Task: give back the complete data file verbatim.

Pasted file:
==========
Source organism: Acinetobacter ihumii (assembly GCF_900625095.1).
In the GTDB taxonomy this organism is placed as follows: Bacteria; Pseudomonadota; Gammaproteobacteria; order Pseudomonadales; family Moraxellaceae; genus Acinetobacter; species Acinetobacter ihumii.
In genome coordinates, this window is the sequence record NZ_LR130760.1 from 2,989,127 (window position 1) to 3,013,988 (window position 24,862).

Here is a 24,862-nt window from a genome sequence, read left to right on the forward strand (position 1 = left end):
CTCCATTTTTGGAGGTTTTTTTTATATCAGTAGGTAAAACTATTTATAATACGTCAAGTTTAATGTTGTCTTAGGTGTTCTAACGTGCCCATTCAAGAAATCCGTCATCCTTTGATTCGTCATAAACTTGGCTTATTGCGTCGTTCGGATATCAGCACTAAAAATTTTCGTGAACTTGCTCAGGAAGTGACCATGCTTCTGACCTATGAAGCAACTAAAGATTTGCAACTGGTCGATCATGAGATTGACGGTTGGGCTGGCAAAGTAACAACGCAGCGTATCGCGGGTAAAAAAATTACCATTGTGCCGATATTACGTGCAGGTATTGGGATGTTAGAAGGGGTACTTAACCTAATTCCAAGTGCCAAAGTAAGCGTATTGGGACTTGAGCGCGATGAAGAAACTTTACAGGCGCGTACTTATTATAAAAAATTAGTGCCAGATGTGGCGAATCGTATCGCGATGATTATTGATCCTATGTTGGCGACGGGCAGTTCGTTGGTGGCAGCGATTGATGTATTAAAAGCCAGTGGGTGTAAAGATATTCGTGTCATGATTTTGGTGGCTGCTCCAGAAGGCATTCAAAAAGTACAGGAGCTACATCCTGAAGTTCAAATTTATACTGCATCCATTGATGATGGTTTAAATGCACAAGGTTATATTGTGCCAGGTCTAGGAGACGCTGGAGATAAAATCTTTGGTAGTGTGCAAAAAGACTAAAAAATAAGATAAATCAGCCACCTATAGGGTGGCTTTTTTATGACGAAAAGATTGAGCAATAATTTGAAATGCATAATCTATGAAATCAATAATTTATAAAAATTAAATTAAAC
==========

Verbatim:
Source organism: Acinetobacter ihumii (assembly GCF_900625095.1).
In the GTDB taxonomy this organism is placed as follows: Bacteria; Pseudomonadota; Gammaproteobacteria; order Pseudomonadales; family Moraxellaceae; genus Acinetobacter; species Acinetobacter ihumii.
In genome coordinates, this window is the sequence record NZ_LR130760.1 from 2,989,127 (window position 1) to 3,013,988 (window position 24,862).

Here is a 24,862-nt window from a genome sequence, read left to right on the forward strand (position 1 = left end):
CTCCATTTTTGGAGGTTTTTTTTATATCAGTAGGTAAAACTATTTATAATACGTCAAGTTTAATGTTGTCTTAGGTGTTCTAACGTGCCCATTCAAGAAATCCGTCATCCTTTGATTCGTCATAAACTTGGCTTATTGCGTCGTTCGGATATCAGCACTAAAAATTTTCGTGAACTTGCTCAGGAAGTGACCATGCTTCTGACCTATGAAGCAACTAAAGATTTGCAACTGGTCGATCATGAGATTGACGGTTGGGCTGGCAAAGTAACAACGCAGCGTATCGCGGGTAAAAAAATTACCATTGTGCCGATATTACGTGCAGGTATTGGGATGTTAGAAGGGGTACTTAACCTAATTCCAAGTGCCAAAGTAAGCGTATTGGGACTTGAGCGCGATGAAGAAACTTTACAGGCGCGTACTTATTATAAAAAATTAGTGCCAGATGTGGCGAATCGTATCGCGATGATTATTGATCCTATGTTGGCGACGGGCAGTTCGTTGGTGGCAGCGATTGATGTATTAAAAGCCAGTGGGTGTAAAGATATTCGTGTCATGATTTTGGTGGCTGCTCCAGAAGGCATTCAAAAAGTACAGGAGCTACATCCTGAAGTTCAAATTTATACTGCATCCATTGATGATGGTTTAAATGCACAAGGTTATATTGTGCCAGGTCTAGGAGACGCTGGAGATAAAATCTTTGGTAGTGTGCAAAAAGACTAAAAAATAAGATAAATCAGCCACCTATAGGGTGGCTTTTTTATGACGAAAAGATTGAGCAATAATTTGAAATGCATAATCTATGAAATCAATAATTTATAAAAATTAAATTAAAC